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HomeTechnologySkyCell nabs $59M more for its greener smart pharma transport containers

SkyCell nabs $59M more for its greener smart pharma transport containers


The most urgent moments of the Covid-19 pandemic may be in the past, but the need for fast and secure ways to send valuable, fragile medicines and their components around the world is still very current. SkyCell has developed hardware and software to run that transport process better — and greener, it says — than it was run before, and it has now raised some significant capital to continue expanding that business. 

The Swiss startup has closed out its Series D at $116 million that it says it will be using to double down in particular on working with companies operating in Asia and the U.S. Tybourne Capital Management and CCI are together putting in $59 million on top of the $57 million from M&G Investments’ purpose-led private assets strategy Catalyst, an investment that we covered last year. (And prior to this Series D it had raised around $133 million.) 

This latest investment was made at a higher valuation than the 2023 tranche: SkyCell is now valued at $635 million, the company has confirmed.

We first covered the rise of SkyCell in the midst of the Covid-19 pandemic, at a time when the world was suddenly very focused on the fragility of certain vaccines that needed to be kept at very specific temperatures to keep from spoiling. 

The startup had actually been around for years before that: it was founded in 2012 Switzerland when Richard Ettl and Nico Ros were tasked to design a storage facility for one of the big Swiss pharma giants. The exec charged with overseeing the project brainstormed that the work they were putting in could be applied to transportation containers, and thus SkyCell was born.

It turned out that SkyCell’s system – “smart containers” powered by machine learning and other software to maintain constant conditions for drugs that need to be kept at strict temperatures, humidity levels, and levels of vibration; plus a software logistics system called “SkyMind” to transport drugs around the globe on behalf of their makers, as well as charities and health organizations – was perfect for vaccines. 

The demand for transporting medicines securely has only grown over the years, with SkyCell growing 50% annually over the last several years, with customers covering not just pharmaceutical companies but critically a large network of cargo partners who take on the transportation of those items.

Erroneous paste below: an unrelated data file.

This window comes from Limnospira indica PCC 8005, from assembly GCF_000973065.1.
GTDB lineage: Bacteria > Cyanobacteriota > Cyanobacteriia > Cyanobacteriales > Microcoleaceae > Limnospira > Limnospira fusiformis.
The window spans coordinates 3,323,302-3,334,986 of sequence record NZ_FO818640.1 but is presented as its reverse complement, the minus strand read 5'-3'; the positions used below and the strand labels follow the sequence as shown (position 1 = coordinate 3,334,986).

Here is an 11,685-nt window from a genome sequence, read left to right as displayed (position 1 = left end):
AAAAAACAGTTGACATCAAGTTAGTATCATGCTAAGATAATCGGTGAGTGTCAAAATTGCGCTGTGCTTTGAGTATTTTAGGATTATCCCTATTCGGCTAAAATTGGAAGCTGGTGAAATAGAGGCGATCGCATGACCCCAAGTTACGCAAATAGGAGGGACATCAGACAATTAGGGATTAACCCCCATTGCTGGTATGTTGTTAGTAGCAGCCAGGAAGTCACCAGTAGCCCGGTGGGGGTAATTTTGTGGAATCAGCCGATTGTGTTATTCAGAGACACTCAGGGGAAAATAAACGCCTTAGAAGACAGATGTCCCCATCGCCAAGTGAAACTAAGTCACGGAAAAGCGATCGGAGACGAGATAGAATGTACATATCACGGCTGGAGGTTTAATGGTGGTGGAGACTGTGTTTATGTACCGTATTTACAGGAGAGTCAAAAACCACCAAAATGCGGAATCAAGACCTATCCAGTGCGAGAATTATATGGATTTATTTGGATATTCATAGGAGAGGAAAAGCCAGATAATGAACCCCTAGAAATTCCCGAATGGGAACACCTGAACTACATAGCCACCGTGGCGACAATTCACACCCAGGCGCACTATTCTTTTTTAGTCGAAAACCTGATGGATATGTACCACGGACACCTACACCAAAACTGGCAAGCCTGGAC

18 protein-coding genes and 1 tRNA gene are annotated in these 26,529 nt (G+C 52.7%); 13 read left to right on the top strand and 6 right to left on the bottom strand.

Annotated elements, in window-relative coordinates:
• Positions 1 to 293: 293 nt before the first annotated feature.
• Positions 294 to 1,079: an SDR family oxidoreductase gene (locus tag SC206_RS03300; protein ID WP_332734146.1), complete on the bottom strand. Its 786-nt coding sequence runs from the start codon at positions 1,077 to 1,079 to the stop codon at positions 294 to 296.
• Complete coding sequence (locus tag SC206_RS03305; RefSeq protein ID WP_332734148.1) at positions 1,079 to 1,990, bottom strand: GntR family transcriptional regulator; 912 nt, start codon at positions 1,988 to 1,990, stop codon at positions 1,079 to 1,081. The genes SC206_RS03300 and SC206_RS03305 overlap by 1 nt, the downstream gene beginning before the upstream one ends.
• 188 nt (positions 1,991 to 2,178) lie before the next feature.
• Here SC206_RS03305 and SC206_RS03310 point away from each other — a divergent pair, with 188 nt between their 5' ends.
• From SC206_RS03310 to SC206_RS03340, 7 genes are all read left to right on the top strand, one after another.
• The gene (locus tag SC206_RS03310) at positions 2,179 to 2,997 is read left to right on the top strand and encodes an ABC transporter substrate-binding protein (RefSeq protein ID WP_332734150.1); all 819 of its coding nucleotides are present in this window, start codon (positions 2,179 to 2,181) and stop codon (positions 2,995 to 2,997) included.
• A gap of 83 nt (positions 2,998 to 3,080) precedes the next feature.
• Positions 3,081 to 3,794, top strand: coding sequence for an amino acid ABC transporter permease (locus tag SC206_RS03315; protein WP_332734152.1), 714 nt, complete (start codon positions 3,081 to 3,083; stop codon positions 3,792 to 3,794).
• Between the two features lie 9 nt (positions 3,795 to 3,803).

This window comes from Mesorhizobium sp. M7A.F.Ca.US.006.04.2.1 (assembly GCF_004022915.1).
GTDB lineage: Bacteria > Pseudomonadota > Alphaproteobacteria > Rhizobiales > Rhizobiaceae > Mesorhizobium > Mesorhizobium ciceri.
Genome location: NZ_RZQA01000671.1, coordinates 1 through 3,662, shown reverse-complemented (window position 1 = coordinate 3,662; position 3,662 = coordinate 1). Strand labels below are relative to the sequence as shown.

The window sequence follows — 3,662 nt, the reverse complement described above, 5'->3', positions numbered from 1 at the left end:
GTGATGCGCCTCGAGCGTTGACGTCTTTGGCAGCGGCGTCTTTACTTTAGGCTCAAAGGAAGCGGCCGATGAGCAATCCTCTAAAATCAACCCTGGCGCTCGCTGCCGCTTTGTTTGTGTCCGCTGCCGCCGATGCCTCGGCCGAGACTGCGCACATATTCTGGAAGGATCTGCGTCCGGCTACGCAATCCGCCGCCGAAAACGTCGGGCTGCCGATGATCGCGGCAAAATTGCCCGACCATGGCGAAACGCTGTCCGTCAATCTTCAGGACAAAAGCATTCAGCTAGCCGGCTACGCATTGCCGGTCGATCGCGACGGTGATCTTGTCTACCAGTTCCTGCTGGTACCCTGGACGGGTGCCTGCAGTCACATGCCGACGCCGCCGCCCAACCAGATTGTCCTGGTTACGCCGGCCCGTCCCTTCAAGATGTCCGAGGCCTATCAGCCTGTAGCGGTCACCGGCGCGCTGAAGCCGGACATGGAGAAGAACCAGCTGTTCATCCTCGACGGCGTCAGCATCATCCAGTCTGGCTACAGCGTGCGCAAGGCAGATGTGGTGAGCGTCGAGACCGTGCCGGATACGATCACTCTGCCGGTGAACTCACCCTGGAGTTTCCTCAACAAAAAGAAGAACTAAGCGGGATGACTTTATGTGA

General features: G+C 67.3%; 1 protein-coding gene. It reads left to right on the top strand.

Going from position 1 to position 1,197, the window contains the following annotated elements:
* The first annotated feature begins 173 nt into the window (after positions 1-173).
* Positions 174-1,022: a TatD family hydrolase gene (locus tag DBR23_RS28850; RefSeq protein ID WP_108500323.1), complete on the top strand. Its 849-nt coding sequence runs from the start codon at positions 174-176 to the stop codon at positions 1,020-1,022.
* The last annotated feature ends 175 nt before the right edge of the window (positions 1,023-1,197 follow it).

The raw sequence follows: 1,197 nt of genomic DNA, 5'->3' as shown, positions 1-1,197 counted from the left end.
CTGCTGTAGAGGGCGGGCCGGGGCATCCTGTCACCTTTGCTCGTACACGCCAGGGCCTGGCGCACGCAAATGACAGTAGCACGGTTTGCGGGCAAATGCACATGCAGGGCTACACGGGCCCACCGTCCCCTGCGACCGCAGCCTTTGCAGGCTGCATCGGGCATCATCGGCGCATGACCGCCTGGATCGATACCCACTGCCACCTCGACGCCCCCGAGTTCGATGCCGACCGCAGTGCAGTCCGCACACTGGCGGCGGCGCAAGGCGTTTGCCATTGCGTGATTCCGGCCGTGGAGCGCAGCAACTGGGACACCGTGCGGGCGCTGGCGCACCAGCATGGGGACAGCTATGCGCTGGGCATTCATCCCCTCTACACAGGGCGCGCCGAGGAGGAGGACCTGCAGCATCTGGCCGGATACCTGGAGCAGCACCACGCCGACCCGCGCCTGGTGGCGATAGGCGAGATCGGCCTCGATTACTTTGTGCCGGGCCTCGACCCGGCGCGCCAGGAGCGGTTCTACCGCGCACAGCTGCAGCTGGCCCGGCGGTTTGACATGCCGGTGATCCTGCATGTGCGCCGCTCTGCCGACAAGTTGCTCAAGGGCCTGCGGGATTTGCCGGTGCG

SkyCell says that monthly, it’s now moving some $2.5 billion of pharmaceutical products and incredients, not just hundreds of millions doses of vaccines, but also cancer treatments, diabetes medicines and diagnostic treatments. 

Ettl, the CEO (Ros is the CTO), said much of that is due to the simple facts that more products come to market and there are more people in the world who need them. But, he added, the need has actually grown more complex over that time for another reason: decarbonization. 

“Six months ago, we had a feeling that this was going to happen,” he said in an interview. It’s estimated that pharmaceutical companies – adding up not just the manufacture, but the packaging and transport – account for 4.4% of global emissions, and that’s translated into a big mandate for the industry to fix.  

“First, it was optional for pharma companies,” Ettl said. “Now it’s more clear: they’ve all had to make commitments to decarbonize their supply chains.”

That’s played into SkyCell’s hand well, Ettl said, since the carbon footprint of air transportation has been something that the startup has been thinking about and wanting to help solve “for almost a decade.” 

The company’s containers are, on average, about half as heavy as those of its competitors, “which means 50% less CO2.” 

As an example of how that can impact the bottom line, Ettl estimates that for a big pharma company, it would cost roughly 2% of sales to “go green” – that is to reduce its carbon footprint substantially in one area or another. (As an example of how this is worked out, see this article, which explains how Bayer moving to more sustainable packaging would cost it 2% of its sales.) 

“When you look at percentage-wise, that’s not a lot, but in absolute terms, we’re looking at a billion dollars in costs, so when that billion can become $500 million, people start to pay attention.” He said that two of its largest customers – he declined to name them – have mandates to bring that to bring down their co2 emissions. “So using us has become part of their key decision criteria.”

The company’s core products remain their containers and the software they have built to move them around, but interestingly, Ettl said that they have also, unexpectedly, also found themselves selling components of their products individually to customers. A smart thermometer that they developed for the boxes, for example, is now being sold directly to one of their pharma customers to use in their own storage environments. 

“With its lead in hardware as well as software and tracking platform offering, SkyCell is well positioned to become the technology partner of choice to the global pharmaceutical industry well beyond its current cold-chain logistics business,” said Bosun Hau, MD of Tybourne. “Global supply chains are becoming increasingly complex and managing risk is a board level issue for nearly every sector – for pharmaceutical companies, in particular, it is mission critical for getting life-saving medications into the hands of patients. SkyCell has developed a comprehensive state of the art system combining hardware, software and big data analytics that is transforming a pharmaceutical logistics industry that has seen little innovation over the past several decades.” 



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